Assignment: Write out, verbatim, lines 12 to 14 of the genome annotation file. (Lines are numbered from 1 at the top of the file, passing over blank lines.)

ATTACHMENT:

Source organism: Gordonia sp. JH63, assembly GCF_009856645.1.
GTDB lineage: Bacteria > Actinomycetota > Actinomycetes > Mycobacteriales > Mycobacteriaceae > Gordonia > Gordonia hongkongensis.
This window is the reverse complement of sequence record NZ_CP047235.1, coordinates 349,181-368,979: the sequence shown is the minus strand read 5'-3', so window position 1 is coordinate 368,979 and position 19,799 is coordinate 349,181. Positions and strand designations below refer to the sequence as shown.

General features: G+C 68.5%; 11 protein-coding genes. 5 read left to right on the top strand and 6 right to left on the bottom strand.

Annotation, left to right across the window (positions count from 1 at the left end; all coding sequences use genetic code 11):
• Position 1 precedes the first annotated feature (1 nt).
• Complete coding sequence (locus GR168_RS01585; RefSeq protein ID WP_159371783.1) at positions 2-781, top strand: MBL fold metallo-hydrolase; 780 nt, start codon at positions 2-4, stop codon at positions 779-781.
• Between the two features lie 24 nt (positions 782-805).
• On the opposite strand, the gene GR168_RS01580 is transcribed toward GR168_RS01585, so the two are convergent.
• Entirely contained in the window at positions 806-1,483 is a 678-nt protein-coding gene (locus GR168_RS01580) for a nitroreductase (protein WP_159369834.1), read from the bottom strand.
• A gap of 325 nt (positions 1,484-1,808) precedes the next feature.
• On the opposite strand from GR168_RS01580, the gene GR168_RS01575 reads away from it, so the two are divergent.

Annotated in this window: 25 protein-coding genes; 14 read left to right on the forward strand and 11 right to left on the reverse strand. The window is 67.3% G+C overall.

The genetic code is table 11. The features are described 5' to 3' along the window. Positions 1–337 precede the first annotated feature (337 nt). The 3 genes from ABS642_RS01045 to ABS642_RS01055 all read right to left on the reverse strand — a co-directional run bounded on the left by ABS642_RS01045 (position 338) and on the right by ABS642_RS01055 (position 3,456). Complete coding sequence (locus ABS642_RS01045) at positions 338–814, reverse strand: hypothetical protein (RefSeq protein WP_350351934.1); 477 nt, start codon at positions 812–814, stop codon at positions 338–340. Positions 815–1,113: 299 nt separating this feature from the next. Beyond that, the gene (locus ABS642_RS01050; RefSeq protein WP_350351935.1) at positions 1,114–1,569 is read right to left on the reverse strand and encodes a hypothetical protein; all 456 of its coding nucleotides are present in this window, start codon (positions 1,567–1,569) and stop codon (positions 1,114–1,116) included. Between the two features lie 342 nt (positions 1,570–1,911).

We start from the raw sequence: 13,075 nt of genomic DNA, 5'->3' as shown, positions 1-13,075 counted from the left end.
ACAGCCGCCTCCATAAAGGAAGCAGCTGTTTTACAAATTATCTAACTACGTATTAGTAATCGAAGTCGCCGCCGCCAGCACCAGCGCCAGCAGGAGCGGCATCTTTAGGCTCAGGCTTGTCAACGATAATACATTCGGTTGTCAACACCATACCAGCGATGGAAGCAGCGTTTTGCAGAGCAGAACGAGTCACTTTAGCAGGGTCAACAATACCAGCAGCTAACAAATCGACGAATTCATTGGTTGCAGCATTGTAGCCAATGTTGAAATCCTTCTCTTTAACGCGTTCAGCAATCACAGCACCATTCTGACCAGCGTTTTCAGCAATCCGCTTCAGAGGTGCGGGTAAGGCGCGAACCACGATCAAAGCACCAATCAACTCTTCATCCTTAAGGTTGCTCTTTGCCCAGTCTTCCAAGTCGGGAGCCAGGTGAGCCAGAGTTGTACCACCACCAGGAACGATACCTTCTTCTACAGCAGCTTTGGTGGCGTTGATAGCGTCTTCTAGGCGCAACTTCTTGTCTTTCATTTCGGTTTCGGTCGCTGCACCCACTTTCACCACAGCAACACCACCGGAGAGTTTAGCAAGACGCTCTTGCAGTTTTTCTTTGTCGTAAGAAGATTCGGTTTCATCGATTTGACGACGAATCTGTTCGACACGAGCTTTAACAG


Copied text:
• On the opposite strand from GR168_RS01580, the gene GR168_RS01575 reads away from it, so the two are divergent.

Annotated in this window: 25 protein-coding genes; 14 read left to right on the forward strand and 11 right to left on the reverse strand. The window is 67.3% G+C overall.

The genetic code is table 11. The features are described 5' to 3' along the window. Positions 1–337 precede the first annotated feature (337 nt). The 3 genes from ABS642_RS01045 to ABS642_RS01055 all read right to left on the reverse strand — a co-directional run bounded on the left by ABS642_RS01045 (position 338) and on the right by ABS642_RS01055 (position 3,456). Complete coding sequence (locus ABS642_RS01045) at positions 338–814, reverse strand: hypothetical protein (RefSeq protein WP_350351934.1); 477 nt, start codon at positions 812–814, stop codon at positions 338–340. Positions 815–1,113: 299 nt separating this feature from the next. Beyond that, the gene (locus ABS642_RS01050; RefSeq protein WP_350351935.1) at positions 1,114–1,569 is read right to left on the reverse strand and encodes a hypothetical protein; all 456 of its coding nucleotides are present in this window, start codon (positions 1,567–1,569) and stop codon (positions 1,114–1,116) included. Between the two features lie 342 nt (positions 1,570–1,911).